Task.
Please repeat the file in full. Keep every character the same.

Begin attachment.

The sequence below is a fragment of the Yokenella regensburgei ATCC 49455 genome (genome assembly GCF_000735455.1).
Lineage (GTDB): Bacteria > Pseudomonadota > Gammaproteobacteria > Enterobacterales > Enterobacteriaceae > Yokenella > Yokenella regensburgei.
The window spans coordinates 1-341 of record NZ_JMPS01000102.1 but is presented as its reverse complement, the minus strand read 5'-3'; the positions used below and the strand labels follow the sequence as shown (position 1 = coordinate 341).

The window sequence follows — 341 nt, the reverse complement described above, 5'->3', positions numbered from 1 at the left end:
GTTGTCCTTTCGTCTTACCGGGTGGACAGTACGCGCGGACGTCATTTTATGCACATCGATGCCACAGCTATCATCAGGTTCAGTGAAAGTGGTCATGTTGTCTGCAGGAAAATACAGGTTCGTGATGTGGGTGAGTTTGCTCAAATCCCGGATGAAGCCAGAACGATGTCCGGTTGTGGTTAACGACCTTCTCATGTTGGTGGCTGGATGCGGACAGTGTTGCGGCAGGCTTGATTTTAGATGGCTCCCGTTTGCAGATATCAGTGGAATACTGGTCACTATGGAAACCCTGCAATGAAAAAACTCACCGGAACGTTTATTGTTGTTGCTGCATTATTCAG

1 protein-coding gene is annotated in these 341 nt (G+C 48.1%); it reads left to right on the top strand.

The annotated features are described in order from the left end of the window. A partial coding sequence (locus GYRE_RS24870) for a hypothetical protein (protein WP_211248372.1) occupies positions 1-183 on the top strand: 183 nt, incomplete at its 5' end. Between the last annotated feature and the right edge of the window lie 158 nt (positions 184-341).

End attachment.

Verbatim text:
The sequence below is a fragment of the Yokenella regensburgei ATCC 49455 genome (genome assembly GCF_000735455.1).
Lineage (GTDB): Bacteria > Pseudomonadota > Gammaproteobacteria > Enterobacterales > Enterobacteriaceae > Yokenella > Yokenella regensburgei.
The window spans coordinates 1-341 of record NZ_JMPS01000102.1 but is presented as its reverse complement, the minus strand read 5'-3'; the positions used below and the strand labels follow the sequence as shown (position 1 = coordinate 341).

The window sequence follows — 341 nt, the reverse complement described above, 5'->3', positions numbered from 1 at the left end:
GTTGTCCTTTCGTCTTACCGGGTGGACAGTACGCGCGGACGTCATTTTATGCACATCGATGCCACAGCTATCATCAGGTTCAGTGAAAGTGGTCATGTTGTCTGCAGGAAAATACAGGTTCGTGATGTGGGTGAGTTTGCTCAAATCCCGGATGAAGCCAGAACGATGTCCGGTTGTGGTTAACGACCTTCTCATGTTGGTGGCTGGATGCGGACAGTGTTGCGGCAGGCTTGATTTTAGATGGCTCCCGTTTGCAGATATCAGTGGAATACTGGTCACTATGGAAACCCTGCAATGAAAAAACTCACCGGAACGTTTATTGTTGTTGCTGCATTATTCAG

1 protein-coding gene is annotated in these 341 nt (G+C 48.1%); it reads left to right on the top strand.

The annotated features are described in order from the left end of the window. A partial coding sequence (locus GYRE_RS24870) for a hypothetical protein (protein WP_211248372.1) occupies positions 1-183 on the top strand: 183 nt, incomplete at its 5' end. Between the last annotated feature and the right edge of the window lie 158 nt (positions 184-341).